Two new coronavirus cases recorded in Surrey – but no further Covid-19 deaths

Two new cases of coronavirus have been recorded in Surrey – but no further Covid-19 deaths have been reported by hospitals in the county.

The latest daily figures, published on Thursday afternoon (July 16), show the total now stands at 4,622 recorded cases since the start of the pandemic, up from 4,620 yesterday.

Overall in the UK there have been 45,119 deaths in all settings of people who had tested positive for coronavirus, an increase of 66 in 24 hours.

Lab-confirmed cases have increased by 642, and now stand at 292,552 since the start of the pandemic.

NHS trusts operating in and around Surrey have not recorded any additional deaths of patients who had tested positive for coronavirus.

The total of patient deaths in Surrey hospitals since the start of the pandemic remains at 1,195.

Overall in England a further 19 people who tested positive for coronavirus have died in the past day, bringing the total number of confirmed reported deaths in hospitals to 29,144.

“Patients were aged between 52 and 91 years old,” NHS England says in a statement. “All patients had known underlying health conditions. Their families have been informed.”

For a breakdown of deaths per NHS trust operating in and around Surrey, please see below.

It should be noted that both Frimley and Epsom and St Helier operate sites outside of the county:

Frimley Health NHS Foundation Trust – 364 (no change)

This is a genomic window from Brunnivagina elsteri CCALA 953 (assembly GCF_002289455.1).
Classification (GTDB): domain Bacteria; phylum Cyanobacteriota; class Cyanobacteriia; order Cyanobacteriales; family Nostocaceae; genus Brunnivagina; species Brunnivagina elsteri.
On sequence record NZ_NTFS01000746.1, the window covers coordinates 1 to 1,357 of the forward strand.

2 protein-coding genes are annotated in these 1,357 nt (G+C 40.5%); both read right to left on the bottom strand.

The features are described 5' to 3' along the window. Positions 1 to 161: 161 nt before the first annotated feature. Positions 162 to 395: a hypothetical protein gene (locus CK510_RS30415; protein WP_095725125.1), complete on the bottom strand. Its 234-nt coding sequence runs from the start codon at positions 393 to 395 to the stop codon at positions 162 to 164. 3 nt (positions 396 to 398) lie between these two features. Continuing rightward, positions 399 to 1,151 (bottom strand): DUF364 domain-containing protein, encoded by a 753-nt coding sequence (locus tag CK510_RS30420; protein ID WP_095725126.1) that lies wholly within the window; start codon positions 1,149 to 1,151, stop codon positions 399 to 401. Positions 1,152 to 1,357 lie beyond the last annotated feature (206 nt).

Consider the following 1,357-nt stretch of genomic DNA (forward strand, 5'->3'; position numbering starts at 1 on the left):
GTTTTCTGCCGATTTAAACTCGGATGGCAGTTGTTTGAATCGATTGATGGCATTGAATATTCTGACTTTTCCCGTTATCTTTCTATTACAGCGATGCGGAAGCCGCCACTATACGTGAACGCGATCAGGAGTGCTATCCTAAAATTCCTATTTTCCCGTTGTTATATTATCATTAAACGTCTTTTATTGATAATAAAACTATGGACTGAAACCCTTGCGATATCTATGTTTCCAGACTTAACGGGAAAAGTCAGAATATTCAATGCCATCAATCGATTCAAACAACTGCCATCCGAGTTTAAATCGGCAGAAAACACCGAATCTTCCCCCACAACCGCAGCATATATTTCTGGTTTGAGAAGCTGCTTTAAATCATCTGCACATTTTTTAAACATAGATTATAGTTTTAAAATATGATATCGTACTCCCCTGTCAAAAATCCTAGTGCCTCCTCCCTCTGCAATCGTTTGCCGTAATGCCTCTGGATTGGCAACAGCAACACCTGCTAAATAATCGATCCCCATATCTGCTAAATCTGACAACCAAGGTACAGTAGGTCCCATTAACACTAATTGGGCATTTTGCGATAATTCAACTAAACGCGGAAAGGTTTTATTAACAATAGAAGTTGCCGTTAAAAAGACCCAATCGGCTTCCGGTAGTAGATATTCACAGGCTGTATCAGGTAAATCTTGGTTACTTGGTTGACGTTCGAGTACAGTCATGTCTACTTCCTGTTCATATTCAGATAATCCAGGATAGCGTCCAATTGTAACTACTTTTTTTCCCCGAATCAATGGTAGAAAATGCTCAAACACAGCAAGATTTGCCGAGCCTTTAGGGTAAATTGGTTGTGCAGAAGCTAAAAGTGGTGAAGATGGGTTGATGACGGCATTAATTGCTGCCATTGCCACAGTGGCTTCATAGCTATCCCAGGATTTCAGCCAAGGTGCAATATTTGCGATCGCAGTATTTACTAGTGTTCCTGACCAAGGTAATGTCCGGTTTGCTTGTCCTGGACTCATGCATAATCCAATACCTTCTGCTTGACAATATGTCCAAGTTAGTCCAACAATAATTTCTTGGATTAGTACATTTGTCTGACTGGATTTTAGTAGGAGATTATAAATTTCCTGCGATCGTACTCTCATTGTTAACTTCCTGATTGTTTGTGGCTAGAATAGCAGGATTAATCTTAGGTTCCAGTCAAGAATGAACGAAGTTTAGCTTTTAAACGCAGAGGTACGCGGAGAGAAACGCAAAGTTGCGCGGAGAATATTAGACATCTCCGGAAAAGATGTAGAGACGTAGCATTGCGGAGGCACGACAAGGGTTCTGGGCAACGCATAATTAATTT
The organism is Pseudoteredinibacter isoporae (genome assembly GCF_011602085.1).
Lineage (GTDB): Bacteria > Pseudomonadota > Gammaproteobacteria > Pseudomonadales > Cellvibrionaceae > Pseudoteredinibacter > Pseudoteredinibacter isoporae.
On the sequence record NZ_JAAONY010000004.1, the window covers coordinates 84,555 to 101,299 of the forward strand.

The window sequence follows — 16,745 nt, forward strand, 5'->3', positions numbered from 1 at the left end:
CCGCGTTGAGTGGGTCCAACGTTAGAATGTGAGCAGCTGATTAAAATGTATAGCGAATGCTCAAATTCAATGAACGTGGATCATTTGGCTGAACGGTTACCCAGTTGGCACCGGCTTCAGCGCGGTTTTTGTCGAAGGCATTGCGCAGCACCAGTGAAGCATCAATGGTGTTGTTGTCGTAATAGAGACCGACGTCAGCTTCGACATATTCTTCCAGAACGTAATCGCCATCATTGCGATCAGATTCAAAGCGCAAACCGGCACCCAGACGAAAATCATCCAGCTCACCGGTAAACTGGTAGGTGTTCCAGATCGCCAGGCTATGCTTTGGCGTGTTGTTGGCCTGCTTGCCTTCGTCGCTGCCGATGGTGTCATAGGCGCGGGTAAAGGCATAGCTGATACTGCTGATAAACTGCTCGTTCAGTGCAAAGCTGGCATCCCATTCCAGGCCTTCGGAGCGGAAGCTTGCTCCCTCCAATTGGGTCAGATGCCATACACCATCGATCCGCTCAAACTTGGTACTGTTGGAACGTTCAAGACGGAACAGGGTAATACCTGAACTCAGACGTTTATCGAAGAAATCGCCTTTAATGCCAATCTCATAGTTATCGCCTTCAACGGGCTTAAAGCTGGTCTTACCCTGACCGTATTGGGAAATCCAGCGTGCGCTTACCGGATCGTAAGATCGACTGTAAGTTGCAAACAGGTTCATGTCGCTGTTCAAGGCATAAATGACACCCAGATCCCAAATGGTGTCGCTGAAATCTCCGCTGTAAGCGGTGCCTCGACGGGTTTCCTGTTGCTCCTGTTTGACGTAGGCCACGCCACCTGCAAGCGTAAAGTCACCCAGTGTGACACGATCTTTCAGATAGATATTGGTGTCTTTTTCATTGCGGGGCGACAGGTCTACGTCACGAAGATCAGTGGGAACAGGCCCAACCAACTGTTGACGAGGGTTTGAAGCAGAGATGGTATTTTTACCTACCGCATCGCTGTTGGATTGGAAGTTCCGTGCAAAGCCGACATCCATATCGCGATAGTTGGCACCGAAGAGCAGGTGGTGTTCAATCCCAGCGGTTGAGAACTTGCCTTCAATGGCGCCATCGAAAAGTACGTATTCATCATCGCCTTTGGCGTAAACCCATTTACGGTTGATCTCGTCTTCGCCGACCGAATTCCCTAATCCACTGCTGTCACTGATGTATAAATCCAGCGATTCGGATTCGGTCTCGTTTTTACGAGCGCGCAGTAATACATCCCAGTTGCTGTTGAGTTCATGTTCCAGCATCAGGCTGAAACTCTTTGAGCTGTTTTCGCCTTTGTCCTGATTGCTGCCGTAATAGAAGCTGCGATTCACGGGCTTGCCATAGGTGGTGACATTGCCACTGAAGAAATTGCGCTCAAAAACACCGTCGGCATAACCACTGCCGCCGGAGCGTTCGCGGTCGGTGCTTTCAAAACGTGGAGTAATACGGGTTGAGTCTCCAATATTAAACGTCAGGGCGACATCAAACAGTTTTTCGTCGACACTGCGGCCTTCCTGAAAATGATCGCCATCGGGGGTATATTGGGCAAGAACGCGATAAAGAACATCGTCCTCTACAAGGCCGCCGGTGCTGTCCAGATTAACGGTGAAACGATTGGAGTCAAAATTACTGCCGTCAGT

Epsom and St Helier University Hospitals NHS Trust – 276 (no change)

Surrey and Sussex Healthcare NHS Trust – 259 (no change)

Ashford and St Peter’s NHS Foundation Trust – 189 (no change)

Royal Surrey NHS Foundation Trust – 98 (no change)

Woking Community Hospital – one (no change)

Nuffield Health, Woking – one (no change)

Mount Alvernia, Guildford – two (no change)

Walton Community Hospital – three (no change)

St Magnus in Haslemere – two (no change)

The UK’s Chief Scientific Adviser, Sir Patrick Vallance, today said the outcome of the coronavirus pandemic in the UK has “not been good.”

Sir Patrick told the Science and Technology Committee there will be “many factors” that determine how well countries respond to the outbreak.

He said: “As (chief medical officer Professor) Chris Whitty has said before, it’s very difficult to know where we stand at the moment.

“It’s clear that the outcome has not been good in the UK, I think you can be absolutely clear about that.

“There are many factors that are going to play in this as we look and say, ‘what is it that makes some countries having done worse than others?’, and there will be decisions made that will turn out not to have been the right decisions at the time.”

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